by wim hiemstra on July 13, 2011

Finger Millet Magic

Traditional seed varieties and livestock breeds contribute more to sustainable economic development then modern varieties and breeds

The picture shows an Indian farmer with finger millet who is supported by the organic farming producer company Sahaja Samruda. (www.sahajasamrudha.org). On 25 March 2011 Olivier de Schutter, the United Nations Special Rapporteur on the Right to Food presented his report ‘Agro-ecology and the Right to Food’ to the UN Human Rights Council. Some views expressed:

‘Agro-ecology delivers advantages that are complementary to better known conventional approaches such as breeding high-yielding varieties. And it strongly contributes to the broader economic development.’

‘Agro-ecology also puts agriculture on the path of sustainability by de-linking food production from the reliance on fossil energy (oil and gas). It contributes to mitigating climate change by both increasing carbon sinks in soil organic matter and above-ground biomass’.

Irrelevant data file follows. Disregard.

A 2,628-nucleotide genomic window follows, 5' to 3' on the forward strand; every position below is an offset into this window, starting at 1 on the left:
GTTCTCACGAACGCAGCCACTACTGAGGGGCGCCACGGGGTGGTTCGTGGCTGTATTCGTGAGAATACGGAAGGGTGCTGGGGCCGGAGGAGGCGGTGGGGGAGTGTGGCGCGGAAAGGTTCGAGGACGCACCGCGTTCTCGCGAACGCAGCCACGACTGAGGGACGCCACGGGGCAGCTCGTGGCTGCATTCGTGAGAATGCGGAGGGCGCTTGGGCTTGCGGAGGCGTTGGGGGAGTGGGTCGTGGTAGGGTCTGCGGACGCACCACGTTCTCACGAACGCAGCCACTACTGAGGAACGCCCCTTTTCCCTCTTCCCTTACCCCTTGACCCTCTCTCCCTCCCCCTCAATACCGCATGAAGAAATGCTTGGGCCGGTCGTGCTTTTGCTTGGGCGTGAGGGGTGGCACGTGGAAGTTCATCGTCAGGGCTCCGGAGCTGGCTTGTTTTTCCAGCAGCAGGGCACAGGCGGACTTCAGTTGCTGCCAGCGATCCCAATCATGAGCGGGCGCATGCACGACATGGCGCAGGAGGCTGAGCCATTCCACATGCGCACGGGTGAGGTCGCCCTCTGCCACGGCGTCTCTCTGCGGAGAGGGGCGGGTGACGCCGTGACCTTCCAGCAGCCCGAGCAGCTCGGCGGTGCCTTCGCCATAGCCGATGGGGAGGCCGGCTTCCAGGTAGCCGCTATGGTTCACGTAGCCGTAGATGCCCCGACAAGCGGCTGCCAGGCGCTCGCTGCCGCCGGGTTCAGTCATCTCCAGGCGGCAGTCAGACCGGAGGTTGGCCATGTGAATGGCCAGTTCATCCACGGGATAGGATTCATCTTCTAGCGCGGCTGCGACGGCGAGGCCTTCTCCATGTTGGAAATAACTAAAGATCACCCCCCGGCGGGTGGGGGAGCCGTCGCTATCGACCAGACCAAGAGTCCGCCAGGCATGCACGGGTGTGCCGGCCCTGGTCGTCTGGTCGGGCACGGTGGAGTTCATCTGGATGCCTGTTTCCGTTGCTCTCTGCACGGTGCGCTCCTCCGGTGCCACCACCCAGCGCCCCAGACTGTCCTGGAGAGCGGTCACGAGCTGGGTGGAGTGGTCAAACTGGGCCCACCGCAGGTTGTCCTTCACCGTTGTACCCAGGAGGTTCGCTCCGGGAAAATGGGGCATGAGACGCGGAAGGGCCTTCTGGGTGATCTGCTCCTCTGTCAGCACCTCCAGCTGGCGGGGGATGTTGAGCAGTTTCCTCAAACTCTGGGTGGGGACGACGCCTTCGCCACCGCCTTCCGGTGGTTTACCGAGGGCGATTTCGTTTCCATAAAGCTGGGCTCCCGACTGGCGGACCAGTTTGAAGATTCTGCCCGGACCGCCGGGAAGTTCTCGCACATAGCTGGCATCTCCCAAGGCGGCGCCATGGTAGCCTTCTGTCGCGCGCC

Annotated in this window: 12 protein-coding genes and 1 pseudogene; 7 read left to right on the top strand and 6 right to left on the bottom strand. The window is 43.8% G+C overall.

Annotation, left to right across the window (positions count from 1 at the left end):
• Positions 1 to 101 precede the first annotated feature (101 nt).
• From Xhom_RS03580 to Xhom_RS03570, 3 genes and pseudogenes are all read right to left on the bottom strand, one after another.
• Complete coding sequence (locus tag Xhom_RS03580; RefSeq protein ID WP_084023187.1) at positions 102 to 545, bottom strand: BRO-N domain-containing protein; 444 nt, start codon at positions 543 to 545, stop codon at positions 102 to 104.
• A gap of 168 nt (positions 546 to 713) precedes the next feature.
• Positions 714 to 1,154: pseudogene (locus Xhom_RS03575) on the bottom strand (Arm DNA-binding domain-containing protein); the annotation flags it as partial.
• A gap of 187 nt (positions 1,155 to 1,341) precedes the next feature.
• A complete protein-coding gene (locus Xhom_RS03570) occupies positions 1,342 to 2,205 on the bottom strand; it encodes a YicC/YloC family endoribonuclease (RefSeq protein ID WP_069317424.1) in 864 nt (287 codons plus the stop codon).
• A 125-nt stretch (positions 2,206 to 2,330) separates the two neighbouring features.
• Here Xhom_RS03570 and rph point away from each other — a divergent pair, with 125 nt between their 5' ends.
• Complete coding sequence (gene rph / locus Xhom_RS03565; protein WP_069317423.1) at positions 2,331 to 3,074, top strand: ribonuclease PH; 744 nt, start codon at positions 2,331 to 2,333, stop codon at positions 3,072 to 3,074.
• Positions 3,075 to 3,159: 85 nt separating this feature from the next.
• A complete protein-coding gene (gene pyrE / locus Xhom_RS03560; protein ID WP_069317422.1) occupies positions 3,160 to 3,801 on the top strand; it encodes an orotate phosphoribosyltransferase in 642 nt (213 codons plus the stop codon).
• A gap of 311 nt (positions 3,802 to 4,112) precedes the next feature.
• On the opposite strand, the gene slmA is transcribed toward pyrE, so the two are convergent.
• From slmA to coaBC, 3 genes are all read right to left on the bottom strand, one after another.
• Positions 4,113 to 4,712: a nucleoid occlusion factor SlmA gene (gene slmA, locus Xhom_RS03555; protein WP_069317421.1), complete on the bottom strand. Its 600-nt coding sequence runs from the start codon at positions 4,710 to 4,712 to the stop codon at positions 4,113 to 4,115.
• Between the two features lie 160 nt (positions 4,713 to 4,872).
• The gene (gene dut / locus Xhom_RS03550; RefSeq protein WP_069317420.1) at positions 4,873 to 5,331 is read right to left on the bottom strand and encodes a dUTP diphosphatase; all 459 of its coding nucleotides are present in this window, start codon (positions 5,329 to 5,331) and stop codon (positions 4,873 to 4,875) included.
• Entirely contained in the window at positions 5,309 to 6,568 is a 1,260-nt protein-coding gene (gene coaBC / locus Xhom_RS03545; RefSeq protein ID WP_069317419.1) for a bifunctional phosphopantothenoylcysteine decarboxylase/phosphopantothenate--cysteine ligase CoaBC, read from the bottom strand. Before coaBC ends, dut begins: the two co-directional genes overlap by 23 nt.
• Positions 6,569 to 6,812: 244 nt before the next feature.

‘Farmers often receive commercial varieties as part of a package that includes credit (often vouchers), seed, fertilizer and pesticide.  Such a development may be consistent with a linear idea of progress favouring the replacement by high-yielding varieties of traditional crop varieties in the most productive areas. Yet it is a deeply problematic development even apart from the increased dependency of farmers it leads to.’

‘Farmers’ seed systems may be particularly important to resource-poor farmers in resource-poor agro-ecological environments, because of the importance for production in such environments of locally adapted varieties.’

Would the economy be better off if the focus in agricultural development was shifted from high-yielding to traditional animal and crop varieties? Would food security be at stake during the transition period? Would food prices increase for urban consumers? Post your views and join the debate!

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